Speaking in Geneva, Gennady Gatilov, Sergei Lavrov’s deputy at the Russian Foreign Ministry, gave a brief statement to the press, clarifying Russia’s much misunderstood position regarding a Syrian peace settlement.
Gatilov is a gentle, soft spoken man. At times he is too gentle, as many in Russia tend to be when faced with the onslaught of both western imperial aggression as well as the terrorist aggression of foreign fighters, currently plaguing the territory of their Syrian ally.
Nevertheless, he reiterated an important position, that the future of post-war Syria is up to the Syrian people and the Syrian people alone. Gatilov also confirmed Russia’s commitment to preserving Syria’s territorial integrity
Practically, this means that if Syria rejects Kurdish demands to seize Syrian territory or carve it out as an autonomous region, Russia would not contradict Syria in such an event.
This is an inconvenient fact for many.
Here are the three main countries who would not be comfortable with Syria maintaining both her sovereignty and territorial integrity.
Syrian sovereignty is an inconvenient fact for the United States which under Donald Trump has largely given up on funding the jihadists terrorists that Barack Obama had supported in his desire for regime change. Having given up on blood soaked ‘moderate’ throat cutters, America is now fully backing the Kurds who have territorial and regional geo-political ambitions. They too threaten the sovereignty and territorial integrity of Syria in their desire to either federate or secede from the Syrian Arab Republic. The majority of the Syrian population opposes Kurdish ambitions and traditionally so too has the Syrian government.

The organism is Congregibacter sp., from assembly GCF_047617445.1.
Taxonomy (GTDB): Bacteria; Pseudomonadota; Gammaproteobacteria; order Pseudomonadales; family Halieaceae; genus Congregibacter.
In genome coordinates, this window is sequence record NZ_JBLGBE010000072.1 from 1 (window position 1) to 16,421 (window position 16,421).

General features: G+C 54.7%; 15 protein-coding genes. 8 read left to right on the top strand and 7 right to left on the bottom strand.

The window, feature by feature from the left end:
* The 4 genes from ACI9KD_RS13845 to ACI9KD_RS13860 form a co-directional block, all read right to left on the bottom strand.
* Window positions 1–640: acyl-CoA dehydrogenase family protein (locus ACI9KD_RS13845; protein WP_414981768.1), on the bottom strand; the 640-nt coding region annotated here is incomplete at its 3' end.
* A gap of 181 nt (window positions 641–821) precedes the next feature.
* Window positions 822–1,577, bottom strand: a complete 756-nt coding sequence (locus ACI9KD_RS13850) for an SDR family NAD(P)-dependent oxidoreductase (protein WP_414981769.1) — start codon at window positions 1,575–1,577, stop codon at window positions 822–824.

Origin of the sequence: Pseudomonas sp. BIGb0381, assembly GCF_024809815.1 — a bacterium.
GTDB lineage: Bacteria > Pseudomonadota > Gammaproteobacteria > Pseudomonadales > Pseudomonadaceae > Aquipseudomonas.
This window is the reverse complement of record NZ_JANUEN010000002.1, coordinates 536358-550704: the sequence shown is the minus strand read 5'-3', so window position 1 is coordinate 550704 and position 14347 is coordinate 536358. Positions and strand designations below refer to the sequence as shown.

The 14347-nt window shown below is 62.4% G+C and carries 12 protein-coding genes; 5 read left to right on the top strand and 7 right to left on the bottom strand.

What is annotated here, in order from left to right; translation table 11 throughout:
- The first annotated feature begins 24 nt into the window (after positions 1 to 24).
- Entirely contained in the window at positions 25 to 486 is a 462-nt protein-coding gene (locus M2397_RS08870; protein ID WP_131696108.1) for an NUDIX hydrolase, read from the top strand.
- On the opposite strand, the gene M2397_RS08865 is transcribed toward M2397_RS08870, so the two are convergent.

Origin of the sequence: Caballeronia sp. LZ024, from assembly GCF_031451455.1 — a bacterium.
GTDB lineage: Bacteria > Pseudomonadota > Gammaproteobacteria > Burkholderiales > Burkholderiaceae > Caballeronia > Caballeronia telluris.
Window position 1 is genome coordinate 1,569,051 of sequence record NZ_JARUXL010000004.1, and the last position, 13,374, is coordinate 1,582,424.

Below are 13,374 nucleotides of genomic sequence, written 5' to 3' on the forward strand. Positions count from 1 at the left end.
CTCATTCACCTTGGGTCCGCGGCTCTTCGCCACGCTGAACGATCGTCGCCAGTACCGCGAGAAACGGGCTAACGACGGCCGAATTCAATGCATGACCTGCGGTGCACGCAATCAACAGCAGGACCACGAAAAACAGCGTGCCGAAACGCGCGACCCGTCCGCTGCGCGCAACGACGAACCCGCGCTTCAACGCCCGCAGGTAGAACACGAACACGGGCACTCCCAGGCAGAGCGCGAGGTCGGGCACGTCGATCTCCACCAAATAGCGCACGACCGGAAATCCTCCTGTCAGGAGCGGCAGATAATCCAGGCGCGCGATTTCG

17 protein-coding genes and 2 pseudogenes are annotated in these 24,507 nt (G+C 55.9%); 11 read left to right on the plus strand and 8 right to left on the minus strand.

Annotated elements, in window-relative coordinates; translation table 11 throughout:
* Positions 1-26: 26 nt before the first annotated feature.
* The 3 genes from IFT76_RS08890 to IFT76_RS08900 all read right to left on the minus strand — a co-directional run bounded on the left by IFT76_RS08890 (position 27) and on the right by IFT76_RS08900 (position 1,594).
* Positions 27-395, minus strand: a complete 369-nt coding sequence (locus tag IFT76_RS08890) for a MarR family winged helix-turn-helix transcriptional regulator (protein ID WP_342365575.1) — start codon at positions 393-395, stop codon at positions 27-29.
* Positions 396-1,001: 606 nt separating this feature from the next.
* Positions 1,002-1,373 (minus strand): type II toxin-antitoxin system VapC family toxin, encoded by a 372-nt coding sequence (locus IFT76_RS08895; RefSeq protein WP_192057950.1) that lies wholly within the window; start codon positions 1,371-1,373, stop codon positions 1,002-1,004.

Under President Erdogan, Turkey has been desirous for regime change in Damascus since the beginning of the conflict. Erdogan’s neo-Ottomanism seeks the re-conquest of territories in the Arab world, including much of northern Syria and northern Iraq. This puts him in a two way battle between Syria and what is left of a sovereign Iraq on the one hand and Kurds who themselves seek to declare the Turkish borderlands as their own Kurdish state.
One of the strange ironies of the conflict is that in trying to expand Turkey and recapture erstwhile Ottoman territories, there is a chance that Kurds within Turkey (the largest Kurdish population in the world), may now be more emboldened than ever to succeed from Turkey.
Even if this does not happen, the formation of a Kurdish state on Turkey’s borders would be unacceptable for any Turkish leader, not just the unhinged Erdogan.
Under both Hafez al-Assad as well as Bashar al-Assad, Syria has been a constant supporter of the restoration of Palestine on land occupied by Israel. Because of this, Israel has long sought the removal of both father and son in Syria.
Because the ‘Assad must go’ brigade have largely admitted (however quietly) that regime change is no longer a possibility, Israel is now equally desirous of a Kurdish state on Syrian territory. Israel has long supported Kurdish separatism against secular Arab states, particularly Iraq and Syria. A Kurdish state in place of parts of Syrian and/or Iraqi territory would, be a rare regional ally for Israel which remains a regional pariah, in spite of recent reconciliation efforts with Ankara.